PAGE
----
Professor of Mathematics
cast according to the original by Peter Kirchhoff (1928), 1986, plaster
Since the damage in 2009, stored in the restoration workshop of the Archaeological Institute.


Works of art, especially representative portraits, are also used during social conflict. In June 2009 during the “nationwide education strike”, the institution of the university at large was put in the pillory: tuition fees, the Bologna process, the Excellence Initiative and inadequate democracy. On the 18th of June, a group of demonstrators entered the auditorium (Aula) of the University of Göttingen and attacked several busts, including the plaster casting of the mathematician David Hilbert (1862-1943). It was sprayed with paint, knocked off its pedestal and thrown out of a window. An act of vandalism that can be perceived as institutional critique. The fact that it was David Hilbert of all people who got caught up in these riots, was likely purely arbitrary. This makes it all the more clear that institutional forms of representation, beyond their content, provide a target for criticism.

Der Protest und seine Überreste. Die Büste David Hilberts zwischen Beschädigung und symbolischer Politik” a paper in German language  by Amelie May (PDF), written as a student contribution to the seminar accompanying the exhibition.


The colossal bust of Gottfried Wilhelm Leibniz’ (1646-1716) served as a counterpart to an equally oversized Gauss bust in the historical hall of the University. Göttingen received this donation in 1792, after it had presumably been used as a model for a marble bust. Around the turn of the 19th century, when the interest for portraits of scholars had waned and such portraits were considered outdated and distasteful, forms of representation of scholars were taken on by a new medium: following the trend at the time, antique busts took the place of paintings. Until around 1820, busts of non-local as well as scholars and artists from Göttingen were placed in the library of the University.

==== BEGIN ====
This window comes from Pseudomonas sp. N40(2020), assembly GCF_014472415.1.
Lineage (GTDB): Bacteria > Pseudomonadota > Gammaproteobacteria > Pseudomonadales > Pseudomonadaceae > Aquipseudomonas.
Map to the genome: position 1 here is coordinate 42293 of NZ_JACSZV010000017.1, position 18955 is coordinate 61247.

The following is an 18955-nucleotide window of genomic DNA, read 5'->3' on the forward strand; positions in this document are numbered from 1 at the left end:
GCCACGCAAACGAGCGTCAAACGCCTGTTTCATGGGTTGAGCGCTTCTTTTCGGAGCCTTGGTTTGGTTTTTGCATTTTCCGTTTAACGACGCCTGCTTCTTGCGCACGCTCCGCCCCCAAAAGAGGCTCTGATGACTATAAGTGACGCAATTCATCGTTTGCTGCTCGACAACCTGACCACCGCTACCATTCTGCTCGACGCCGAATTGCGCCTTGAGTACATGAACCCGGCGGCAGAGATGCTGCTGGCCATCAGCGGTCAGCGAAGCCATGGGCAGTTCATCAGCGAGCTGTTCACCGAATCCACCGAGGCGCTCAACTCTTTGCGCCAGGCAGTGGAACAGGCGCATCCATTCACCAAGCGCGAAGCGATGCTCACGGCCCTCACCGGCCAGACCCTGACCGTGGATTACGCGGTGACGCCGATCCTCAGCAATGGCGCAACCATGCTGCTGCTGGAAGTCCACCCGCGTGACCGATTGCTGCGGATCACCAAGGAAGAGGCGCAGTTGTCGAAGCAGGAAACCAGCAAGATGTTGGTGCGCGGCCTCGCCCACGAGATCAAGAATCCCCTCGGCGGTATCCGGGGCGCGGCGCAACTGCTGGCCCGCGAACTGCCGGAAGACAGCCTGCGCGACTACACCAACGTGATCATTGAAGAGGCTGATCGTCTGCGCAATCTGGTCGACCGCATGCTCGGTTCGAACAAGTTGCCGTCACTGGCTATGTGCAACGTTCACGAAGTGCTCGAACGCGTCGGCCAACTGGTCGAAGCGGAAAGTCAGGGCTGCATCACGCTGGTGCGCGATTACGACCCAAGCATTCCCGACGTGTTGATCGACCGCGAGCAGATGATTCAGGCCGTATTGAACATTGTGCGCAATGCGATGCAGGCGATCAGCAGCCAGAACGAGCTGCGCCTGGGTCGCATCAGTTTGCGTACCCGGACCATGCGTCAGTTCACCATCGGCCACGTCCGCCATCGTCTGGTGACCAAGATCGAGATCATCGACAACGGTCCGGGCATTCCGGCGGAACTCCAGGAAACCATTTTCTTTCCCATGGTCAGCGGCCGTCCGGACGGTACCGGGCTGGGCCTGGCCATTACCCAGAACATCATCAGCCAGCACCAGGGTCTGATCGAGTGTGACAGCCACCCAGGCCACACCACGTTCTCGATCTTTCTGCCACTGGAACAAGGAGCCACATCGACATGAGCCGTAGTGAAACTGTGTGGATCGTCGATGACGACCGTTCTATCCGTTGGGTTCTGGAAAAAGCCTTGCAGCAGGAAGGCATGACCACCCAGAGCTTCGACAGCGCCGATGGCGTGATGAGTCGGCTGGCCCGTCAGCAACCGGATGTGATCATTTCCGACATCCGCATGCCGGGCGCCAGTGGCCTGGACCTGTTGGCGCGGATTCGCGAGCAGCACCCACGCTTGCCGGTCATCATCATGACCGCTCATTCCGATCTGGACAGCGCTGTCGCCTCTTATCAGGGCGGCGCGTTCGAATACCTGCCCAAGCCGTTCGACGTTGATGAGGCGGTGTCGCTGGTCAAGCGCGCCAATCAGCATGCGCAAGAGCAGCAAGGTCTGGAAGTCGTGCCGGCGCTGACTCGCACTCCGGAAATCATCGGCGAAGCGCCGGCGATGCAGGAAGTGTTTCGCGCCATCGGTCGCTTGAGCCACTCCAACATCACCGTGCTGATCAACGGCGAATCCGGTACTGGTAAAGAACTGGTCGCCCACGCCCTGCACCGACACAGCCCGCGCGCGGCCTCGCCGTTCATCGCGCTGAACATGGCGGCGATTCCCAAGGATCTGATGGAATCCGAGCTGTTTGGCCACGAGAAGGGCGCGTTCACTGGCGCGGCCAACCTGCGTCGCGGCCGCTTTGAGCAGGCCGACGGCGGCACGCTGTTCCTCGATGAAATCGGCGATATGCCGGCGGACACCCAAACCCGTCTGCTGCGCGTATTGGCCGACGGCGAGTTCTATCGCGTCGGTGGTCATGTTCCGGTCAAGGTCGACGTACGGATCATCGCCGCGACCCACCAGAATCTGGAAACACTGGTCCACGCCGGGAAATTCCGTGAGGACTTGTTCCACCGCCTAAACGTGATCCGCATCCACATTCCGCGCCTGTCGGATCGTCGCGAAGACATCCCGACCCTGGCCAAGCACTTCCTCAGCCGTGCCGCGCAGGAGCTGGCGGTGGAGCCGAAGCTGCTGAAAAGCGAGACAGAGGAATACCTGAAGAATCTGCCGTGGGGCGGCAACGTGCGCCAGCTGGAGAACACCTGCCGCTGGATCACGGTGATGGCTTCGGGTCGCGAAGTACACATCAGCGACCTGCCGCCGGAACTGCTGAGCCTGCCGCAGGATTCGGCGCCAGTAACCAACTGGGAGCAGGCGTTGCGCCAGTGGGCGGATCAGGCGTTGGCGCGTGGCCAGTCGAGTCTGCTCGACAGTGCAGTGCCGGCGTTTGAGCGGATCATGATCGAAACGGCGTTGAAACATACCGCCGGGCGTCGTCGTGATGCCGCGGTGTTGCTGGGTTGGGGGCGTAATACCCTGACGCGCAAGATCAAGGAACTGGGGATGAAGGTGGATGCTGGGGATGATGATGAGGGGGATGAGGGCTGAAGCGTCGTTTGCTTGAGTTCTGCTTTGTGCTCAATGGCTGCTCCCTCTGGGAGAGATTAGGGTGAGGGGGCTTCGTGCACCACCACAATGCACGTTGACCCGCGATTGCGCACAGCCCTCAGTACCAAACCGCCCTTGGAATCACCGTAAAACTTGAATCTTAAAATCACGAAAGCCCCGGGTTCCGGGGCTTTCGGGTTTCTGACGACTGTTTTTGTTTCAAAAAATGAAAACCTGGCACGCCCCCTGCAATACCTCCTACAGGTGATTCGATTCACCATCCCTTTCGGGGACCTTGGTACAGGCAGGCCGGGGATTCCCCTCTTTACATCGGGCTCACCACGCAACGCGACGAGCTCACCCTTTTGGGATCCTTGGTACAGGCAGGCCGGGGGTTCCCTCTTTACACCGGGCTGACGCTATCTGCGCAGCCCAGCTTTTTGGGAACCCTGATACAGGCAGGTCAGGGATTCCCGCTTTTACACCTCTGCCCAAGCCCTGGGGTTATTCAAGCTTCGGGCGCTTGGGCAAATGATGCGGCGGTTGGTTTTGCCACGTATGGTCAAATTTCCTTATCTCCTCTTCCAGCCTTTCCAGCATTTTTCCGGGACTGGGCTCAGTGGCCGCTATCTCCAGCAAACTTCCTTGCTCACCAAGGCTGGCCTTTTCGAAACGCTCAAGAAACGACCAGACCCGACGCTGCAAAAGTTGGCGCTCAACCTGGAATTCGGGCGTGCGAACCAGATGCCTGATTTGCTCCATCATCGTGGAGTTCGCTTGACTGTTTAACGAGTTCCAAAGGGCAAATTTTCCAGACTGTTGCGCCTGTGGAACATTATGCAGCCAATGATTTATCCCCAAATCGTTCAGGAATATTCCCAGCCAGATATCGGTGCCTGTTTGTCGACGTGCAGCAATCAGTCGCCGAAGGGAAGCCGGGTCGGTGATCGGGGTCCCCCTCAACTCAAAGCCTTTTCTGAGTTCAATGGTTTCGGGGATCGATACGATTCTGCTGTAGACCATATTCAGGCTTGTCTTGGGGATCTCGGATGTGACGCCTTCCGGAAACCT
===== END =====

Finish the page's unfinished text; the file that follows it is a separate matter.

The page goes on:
Christopher Hewetson, 1790, plaster
Art Collection of the University

Professor of Law
Johann Gottfried Schadow, 1813, marble
Art Collection of the University


While there was general agreement that the new library hall, which had been renovated in 1812, should contain busts of “Göttingen’s Heroes” serving as role-models and inspiration for the students, the question of who should be included was not so straightforward. On-going discussions erupted, when in 1814, students bequeathed the bust of the lawyer Christian August Goede (1774-1812) and asked for it to be placed in the library. The vice-rector at the time did not deny the merits of Goede but saw his idea of a “Göttingen Pantheon” threatened should this bust be allowed:

“Gödes contributions to Göttingen and science are not as significant such that his bust would deserve a place in this row [Haller, Mayer, Kästner, Heyne]. According to general opinion, the idea of a little Göttingen Pantheon would crumble should his bust be included.”


When in 1812, the Pauliner Church was reconstructed and turned into a library hall, it was done so with far-reaching plans to set up portrait busts of scholars. In addition to selected plaster castings reminiscent of antique sculptures, the “Göttingen Pantheon” would be dedicated to the famous scholars of Göttingen. Thus, in 1814, busts of Haller, Mayer, Kästner and Heyne were erected on dark-coloured pedestals in between the bookshelves. There were even two busts of Dorothea Schlözer. Next to each portrait was a casting of a famous antique statues: Laocoön, the Borghese Gladiator, the Great Herculean as well as the Apollo Belvedere.

Professor for Classical Philology, Director of the University Library
Johann Christian Ruhl, 1812, plaster
Art Collection of the University

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